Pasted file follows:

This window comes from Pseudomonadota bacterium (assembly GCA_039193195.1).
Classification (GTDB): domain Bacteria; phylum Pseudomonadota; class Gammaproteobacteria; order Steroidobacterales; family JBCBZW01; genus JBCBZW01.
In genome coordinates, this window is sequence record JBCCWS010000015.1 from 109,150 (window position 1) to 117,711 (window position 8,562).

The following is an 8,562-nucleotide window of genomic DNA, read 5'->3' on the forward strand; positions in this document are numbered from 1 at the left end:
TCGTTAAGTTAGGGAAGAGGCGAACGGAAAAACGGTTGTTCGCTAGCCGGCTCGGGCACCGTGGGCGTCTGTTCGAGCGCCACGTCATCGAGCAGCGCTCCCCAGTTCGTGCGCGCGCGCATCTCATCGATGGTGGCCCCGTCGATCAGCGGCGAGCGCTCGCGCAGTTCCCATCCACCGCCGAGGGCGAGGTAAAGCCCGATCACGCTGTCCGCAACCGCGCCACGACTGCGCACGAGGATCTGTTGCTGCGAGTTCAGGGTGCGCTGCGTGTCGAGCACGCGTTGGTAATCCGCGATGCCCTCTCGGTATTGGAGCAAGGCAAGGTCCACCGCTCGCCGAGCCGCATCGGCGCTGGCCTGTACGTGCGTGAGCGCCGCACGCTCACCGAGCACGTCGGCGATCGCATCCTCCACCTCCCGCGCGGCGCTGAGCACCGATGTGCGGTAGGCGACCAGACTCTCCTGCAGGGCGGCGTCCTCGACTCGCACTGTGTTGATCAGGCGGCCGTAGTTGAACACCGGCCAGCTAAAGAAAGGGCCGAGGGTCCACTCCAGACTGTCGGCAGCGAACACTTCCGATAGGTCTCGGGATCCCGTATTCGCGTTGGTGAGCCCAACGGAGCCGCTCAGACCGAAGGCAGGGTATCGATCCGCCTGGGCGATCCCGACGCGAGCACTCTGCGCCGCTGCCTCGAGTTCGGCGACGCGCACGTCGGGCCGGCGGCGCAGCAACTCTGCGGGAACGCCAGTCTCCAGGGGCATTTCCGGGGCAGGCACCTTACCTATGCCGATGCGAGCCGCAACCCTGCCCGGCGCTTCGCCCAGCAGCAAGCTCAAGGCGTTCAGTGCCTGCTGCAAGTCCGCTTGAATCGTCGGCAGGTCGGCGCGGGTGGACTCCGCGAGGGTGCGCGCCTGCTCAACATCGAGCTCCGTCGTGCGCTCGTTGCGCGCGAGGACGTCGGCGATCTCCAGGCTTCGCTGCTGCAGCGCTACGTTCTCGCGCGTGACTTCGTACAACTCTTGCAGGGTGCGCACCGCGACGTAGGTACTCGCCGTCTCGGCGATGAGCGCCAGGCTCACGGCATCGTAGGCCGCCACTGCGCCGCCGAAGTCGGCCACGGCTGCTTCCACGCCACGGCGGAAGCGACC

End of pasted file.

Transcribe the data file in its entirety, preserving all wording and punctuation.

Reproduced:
This window comes from Pseudomonadota bacterium (assembly GCA_039193195.1).
Classification (GTDB): domain Bacteria; phylum Pseudomonadota; class Gammaproteobacteria; order Steroidobacterales; family JBCBZW01; genus JBCBZW01.
In genome coordinates, this window is sequence record JBCCWS010000015.1 from 109,150 (window position 1) to 117,711 (window position 8,562).

The following is an 8,562-nucleotide window of genomic DNA, read 5'->3' on the forward strand; positions in this document are numbered from 1 at the left end:
TCGTTAAGTTAGGGAAGAGGCGAACGGAAAAACGGTTGTTCGCTAGCCGGCTCGGGCACCGTGGGCGTCTGTTCGAGCGCCACGTCATCGAGCAGCGCTCCCCAGTTCGTGCGCGCGCGCATCTCATCGATGGTGGCCCCGTCGATCAGCGGCGAGCGCTCGCGCAGTTCCCATCCACCGCCGAGGGCGAGGTAAAGCCCGATCACGCTGTCCGCAACCGCGCCACGACTGCGCACGAGGATCTGTTGCTGCGAGTTCAGGGTGCGCTGCGTGTCGAGCACGCGTTGGTAATCCGCGATGCCCTCTCGGTATTGGAGCAAGGCAAGGTCCACCGCTCGCCGAGCCGCATCGGCGCTGGCCTGTACGTGCGTGAGCGCCGCACGCTCACCGAGCACGTCGGCGATCGCATCCTCCACCTCCCGCGCGGCGCTGAGCACCGATGTGCGGTAGGCGACCAGACTCTCCTGCAGGGCGGCGTCCTCGACTCGCACTGTGTTGATCAGGCGGCCGTAGTTGAACACCGGCCAGCTAAAGAAAGGGCCGAGGGTCCACTCCAGACTGTCGGCAGCGAACACTTCCGATAGGTCTCGGGATCCCGTATTCGCGTTGGTGAGCCCAACGGAGCCGCTCAGACCGAAGGCAGGGTATCGATCCGCCTGGGCGATCCCGACGCGAGCACTCTGCGCCGCTGCCTCGAGTTCGGCGACGCGCACGTCGGGCCGGCGGCGCAGCAACTCTGCGGGAACGCCAGTCTCCAGGGGCATTTCCGGGGCAGGCACCTTACCTATGCCGATGCGAGCCGCAACCCTGCCCGGCGCTTCGCCCAGCAGCAAGCTCAAGGCGTTCAGTGCCTGCTGCAAGTCCGCTTGAATCGTCGGCAGGTCGGCGCGGGTGGACTCCGCGAGGGTGCGCGCCTGCTCAACATCGAGCTCCGTCGTGCGCTCGTTGCGCGCGAGGACGTCGGCGATCTCCAGGCTTCGCTGCTGCAGCGCTACGTTCTCGCGCGTGACTTCGTACAACTCTTGCAGGGTGCGCACCGCGACGTAGGTACTCGCCGTCTCGGCGATGAGCGCCAGGCTCACGGCATCGTAGGCCGCCACTGCGCCGCCGAAGTCGGCCACGGCTGCTTCCACGCCACGGCGGAAGCGACC